I am not sure as to why “It’s better that someone have an opposing viewpoint on something than no viewpoint, which happens as well.”

    Some people choose to speak to a higher inner energy vibration connected to universal harmony than to become embroiled in something superficial like having an opinion just for having an opinion’s sake. That speaks better of true tolerance to me than anything else.

    • Josh Hanagarne August 8, 2009, 12:49 pm

      Hi Jannie. This is just my two cents. I see in America that most people are just happy to let other people have all the opinions, although they still want to be in the conversation. I’m afraid I can’t speak to universal harmony or energy vibrations but whatever I’m getting at, it’s not that you should have an opinion just to have an opinion. You’re right about superficiality and I agree that nothing is less moving than artifice. Only that if you’re curious, you’re going to have opinions, because you’ll be questioning and improving, hopefully…or not. Maybe I’m just crazy. Thanks for the responses today.

  • Janine August 9, 2009, 2:24 pm

    I think that we cannot straddle the fence in our beliefs or values…no matter what color, race, creed, religion, political group, whatever, whomever we are. This has nothing to do with being fanatical and pointing the finger at others or any kind of intolerance for others.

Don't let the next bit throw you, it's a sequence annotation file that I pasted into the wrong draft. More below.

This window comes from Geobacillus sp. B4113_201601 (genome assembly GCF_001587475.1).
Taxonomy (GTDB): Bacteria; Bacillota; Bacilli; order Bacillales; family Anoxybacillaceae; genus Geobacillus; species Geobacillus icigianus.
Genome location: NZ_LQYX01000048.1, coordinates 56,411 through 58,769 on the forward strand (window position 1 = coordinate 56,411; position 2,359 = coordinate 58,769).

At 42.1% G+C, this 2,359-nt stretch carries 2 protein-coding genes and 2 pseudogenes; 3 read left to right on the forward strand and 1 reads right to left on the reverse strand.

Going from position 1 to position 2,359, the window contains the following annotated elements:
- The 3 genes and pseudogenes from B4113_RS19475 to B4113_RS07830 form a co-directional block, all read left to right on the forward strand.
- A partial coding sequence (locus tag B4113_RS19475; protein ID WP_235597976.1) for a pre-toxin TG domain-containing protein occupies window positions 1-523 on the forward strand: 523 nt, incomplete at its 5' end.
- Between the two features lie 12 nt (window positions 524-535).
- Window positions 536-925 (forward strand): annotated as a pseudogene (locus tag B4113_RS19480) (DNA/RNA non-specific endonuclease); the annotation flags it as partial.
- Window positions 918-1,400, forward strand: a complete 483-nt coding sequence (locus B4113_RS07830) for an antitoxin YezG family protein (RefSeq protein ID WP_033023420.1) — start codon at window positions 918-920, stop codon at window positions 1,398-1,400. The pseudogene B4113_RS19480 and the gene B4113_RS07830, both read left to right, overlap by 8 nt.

I believe that our own acceptance of what we believe to be true, our own value system if you will, creates peace within ourselves, and that alone negates the need for contention even in opposition; that creates acceptance. I can openly and verbally have my own opinion (and often do on my blog and elsewhere) but that never infringes on another’s opinion or belief, we’re all entitled to our own opinions and I can accept another’s disagreement or viewpoint even if it vastly conflicts with my own, but I will always stand up for myself and my opinions/beliefs.

    I like the analogy about winter because it brings up a good point. Yes, seasons will change, but we have not just one choice of moving to a warmer climate, but we can leave the cold climate temporarily, change our surroundings in order to come back and have a renewed perspective. Such is life, sometimes we must temporarily remove ourselves from a situation so that we can clearly see it in order to make judgements if necessary.

    • Josh Hanagarne August 9, 2009, 3:51 pm

      Janine, the winter comparison is very astute. Thanks for being a genius!